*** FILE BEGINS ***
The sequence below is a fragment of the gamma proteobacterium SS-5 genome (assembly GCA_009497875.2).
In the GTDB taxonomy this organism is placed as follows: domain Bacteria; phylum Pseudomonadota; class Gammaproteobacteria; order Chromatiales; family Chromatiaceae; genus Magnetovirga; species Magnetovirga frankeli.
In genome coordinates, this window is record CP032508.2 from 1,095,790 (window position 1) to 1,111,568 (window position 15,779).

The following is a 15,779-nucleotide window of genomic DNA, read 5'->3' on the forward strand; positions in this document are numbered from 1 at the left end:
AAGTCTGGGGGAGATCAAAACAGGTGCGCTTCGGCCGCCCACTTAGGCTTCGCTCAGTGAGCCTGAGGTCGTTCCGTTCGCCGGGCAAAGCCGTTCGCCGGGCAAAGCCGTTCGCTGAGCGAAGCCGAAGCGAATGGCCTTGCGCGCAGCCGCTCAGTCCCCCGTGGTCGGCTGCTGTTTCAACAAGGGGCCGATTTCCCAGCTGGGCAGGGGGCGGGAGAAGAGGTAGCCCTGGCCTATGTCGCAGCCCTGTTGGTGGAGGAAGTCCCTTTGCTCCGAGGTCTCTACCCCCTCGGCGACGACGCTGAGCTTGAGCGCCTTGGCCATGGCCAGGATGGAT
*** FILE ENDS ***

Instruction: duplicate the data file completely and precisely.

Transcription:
The sequence below is a fragment of the gamma proteobacterium SS-5 genome (assembly GCA_009497875.2).
In the GTDB taxonomy this organism is placed as follows: domain Bacteria; phylum Pseudomonadota; class Gammaproteobacteria; order Chromatiales; family Chromatiaceae; genus Magnetovirga; species Magnetovirga frankeli.
In genome coordinates, this window is record CP032508.2 from 1,095,790 (window position 1) to 1,111,568 (window position 15,779).

The following is a 15,779-nucleotide window of genomic DNA, read 5'->3' on the forward strand; positions in this document are numbered from 1 at the left end:
AAGTCTGGGGGAGATCAAAACAGGTGCGCTTCGGCCGCCCACTTAGGCTTCGCTCAGTGAGCCTGAGGTCGTTCCGTTCGCCGGGCAAAGCCGTTCGCCGGGCAAAGCCGTTCGCTGAGCGAAGCCGAAGCGAATGGCCTTGCGCGCAGCCGCTCAGTCCCCCGTGGTCGGCTGCTGTTTCAACAAGGGGCCGATTTCCCAGCTGGGCAGGGGGCGGGAGAAGAGGTAGCCCTGGCCTATGTCGCAGCCCTGTTGGTGGAGGAAGTCCCTTTGCTCCGAGGTCTCTACCCCCTCGGCGACGACGCTGAGCTTGAGCGCCTTGGCCATGGCCAGGATGGAT